ST. PAUL, Minn. (FOX 9) - A Minnesota State Senator drew national media coverage and widespread criticism after saying he never met a person who says they "don’t have access to enough food to eat," despite data indicating that food insecurity is a growing problem across the state.
Sen. Steve Drazkowski (R-20) made the remarks Tuesday during a debate for a bill giving all students in Minnesota access to free lunches and breakfasts.
"I have yet to meet a person in Minnesota that is hungry, yet today. I have yet to meet a person in Minnesota that says they don't have access to enough food to eat," he said.
Drazkowski went on to say that hunger is a "relative term," adding he ate a cereal bar for breakfast. "Guess I’m hungry now," he said.
However, according to a February report from Hunger Solutions, a nonprofit that advocates for policies to reduce hunger, visits to food shelves in Minnesota rose dramatically last year, reaching a record high of 5,505,100 visits, which was nearly 2 million more than in 2021, and about 1.7 million more than the previous record set in 2020.
Food shelves report their visit totals annually to Hunger Solutions, which verifies the numbers along with the state.
Hunger Solutions Executive Director Colleen Moriarty told FOX 9 she thinks Drazkowski isn’t paying enough attention to the issue.
"Obviously his eyes aren't open. His eyes aren't open to his local community, to senior centers, to the grocery store, to faith communities that all bind together to help people in need. And if he can't see that, then he's not looking," Moriarty told FOX 9.
Moriarty said the main factors driving the rise of food insecurity in Minnesota are inflation and rising food prices, coupled with the ending of pandemic emergency assistance programs. Data from the U.S. Bureau of Labor Statistics indicates that during 2022, food prices rose 12.2% in the Minneapolis-St. Paul-Bloomington area.
"It's the same thing that's driving it throughout the country. Inflation and the fact that wages can't keep up with that. So people have the same needs or greater with less resources," Moriarty said.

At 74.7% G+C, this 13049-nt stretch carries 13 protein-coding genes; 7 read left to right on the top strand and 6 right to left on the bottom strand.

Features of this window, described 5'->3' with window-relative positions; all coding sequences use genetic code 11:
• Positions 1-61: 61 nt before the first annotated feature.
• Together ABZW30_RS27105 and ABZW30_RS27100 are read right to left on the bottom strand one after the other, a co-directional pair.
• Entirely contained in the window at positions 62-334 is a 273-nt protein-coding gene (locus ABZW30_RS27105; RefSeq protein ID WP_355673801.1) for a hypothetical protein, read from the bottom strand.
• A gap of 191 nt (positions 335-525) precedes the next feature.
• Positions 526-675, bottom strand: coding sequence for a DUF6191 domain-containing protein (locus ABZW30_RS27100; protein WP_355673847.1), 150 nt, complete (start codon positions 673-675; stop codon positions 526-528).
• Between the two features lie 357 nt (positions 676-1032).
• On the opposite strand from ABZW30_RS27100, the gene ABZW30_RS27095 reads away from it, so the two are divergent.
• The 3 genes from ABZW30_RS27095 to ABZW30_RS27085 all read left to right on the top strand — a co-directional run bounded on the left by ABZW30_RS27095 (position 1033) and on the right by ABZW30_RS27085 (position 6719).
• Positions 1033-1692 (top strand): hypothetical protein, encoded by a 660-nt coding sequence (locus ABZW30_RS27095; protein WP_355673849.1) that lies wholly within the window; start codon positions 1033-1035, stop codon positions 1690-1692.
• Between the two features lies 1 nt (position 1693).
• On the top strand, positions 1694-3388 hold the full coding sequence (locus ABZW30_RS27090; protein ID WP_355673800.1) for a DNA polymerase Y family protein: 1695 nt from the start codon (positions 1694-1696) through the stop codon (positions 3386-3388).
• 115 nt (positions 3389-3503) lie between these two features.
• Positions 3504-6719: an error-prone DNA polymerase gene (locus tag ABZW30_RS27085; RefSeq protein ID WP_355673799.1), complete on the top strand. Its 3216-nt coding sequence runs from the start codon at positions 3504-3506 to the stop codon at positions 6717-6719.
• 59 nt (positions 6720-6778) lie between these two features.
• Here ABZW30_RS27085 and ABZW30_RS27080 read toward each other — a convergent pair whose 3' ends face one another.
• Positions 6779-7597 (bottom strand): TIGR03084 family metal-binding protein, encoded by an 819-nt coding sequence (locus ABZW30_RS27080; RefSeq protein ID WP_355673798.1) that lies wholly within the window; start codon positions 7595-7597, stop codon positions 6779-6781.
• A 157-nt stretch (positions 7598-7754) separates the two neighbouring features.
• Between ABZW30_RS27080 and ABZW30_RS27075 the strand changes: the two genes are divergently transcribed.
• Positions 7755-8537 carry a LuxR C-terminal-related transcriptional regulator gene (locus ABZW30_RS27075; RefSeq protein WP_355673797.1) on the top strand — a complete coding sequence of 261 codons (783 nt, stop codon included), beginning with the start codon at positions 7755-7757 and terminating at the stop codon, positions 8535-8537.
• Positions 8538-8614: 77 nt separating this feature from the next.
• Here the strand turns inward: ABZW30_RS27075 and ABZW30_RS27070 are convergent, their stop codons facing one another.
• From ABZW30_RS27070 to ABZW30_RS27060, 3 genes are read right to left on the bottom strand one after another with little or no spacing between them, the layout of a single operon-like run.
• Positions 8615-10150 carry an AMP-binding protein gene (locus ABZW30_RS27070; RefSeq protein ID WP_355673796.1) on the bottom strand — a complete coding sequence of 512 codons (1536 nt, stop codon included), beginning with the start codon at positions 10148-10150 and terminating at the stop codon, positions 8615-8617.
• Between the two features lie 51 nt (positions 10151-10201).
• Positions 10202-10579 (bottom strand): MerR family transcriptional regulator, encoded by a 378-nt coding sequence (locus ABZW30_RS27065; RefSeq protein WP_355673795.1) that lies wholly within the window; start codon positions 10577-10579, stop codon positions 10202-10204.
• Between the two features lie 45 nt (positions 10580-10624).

On Friday, Sen. Drazkowski released the following statement:
"Minnesota already has numerous resources to help kids and families get food on their tables and in their lunch boxes. Volunteers and non-profits are already stepping up at hundreds of food shelves around our state to meet the needs of their own communities.
"We in live in a time in history where we have the safest, cheapest, and most abundant food supply in the history of the world. The number of government programs already in place to make certain that kids and adults have food in our state is many. Every kid in school that wants breakfast or lunch gets it. Currently that means that 40% of the population of kids who qualify for Medicaid, and whose families are up to 200% of federal poverty guidelines, gets school breakfast and lunch. Every family that qualifies for the generous taxpayer-funded food-bearing EBT cards gets them. These are just some of the reasons that kids are not going hungry.
"In the aftermath of the Minnesota Department of Education squandering up to $500 million in the Feeding our Future fraud scandal, Minnesota Democrats now want to give the same agency an additional $425 million to pay for the school lunches of those kids whose families are already paying for them. This is nothing more than their socialist effort to make Minnesotans dependent upon government. Minnesota’s socialist party doesn’t want our citizens to aspire to personal responsibility for themselves or their families. They want them all enrolled in government."
Sen. Drazkowski’s district covers all of Wabasha County, large parts of Goodhue County, Winona County, Olmsted County, and a smaller part of Dakota County.
Feeding America, a nonprofit that runs a network of food banks across the country and tracks food insecurity, estimates there are approximately 48,560 people experiencing food insecurity in those Minnesota counties.
Statistics from the Minnesota Department of Health indicate that in those same counties, nearly 30% of students, or 32,871 children, are eligible for the state's current free or reduced lunch program.
The program is expected to cost about $200 million a year. Republicans criticized the recent proposal for paying for student meals whose families could afford to cover the cost themselves.
The bill passed the Senate 38-26. Since it contains revisions from the version that passed the House, it must now go back to the House for a concurring vote, which is expected to occur Thursday, clearing the way for Governor Tim Walz to sign it into law on Friday.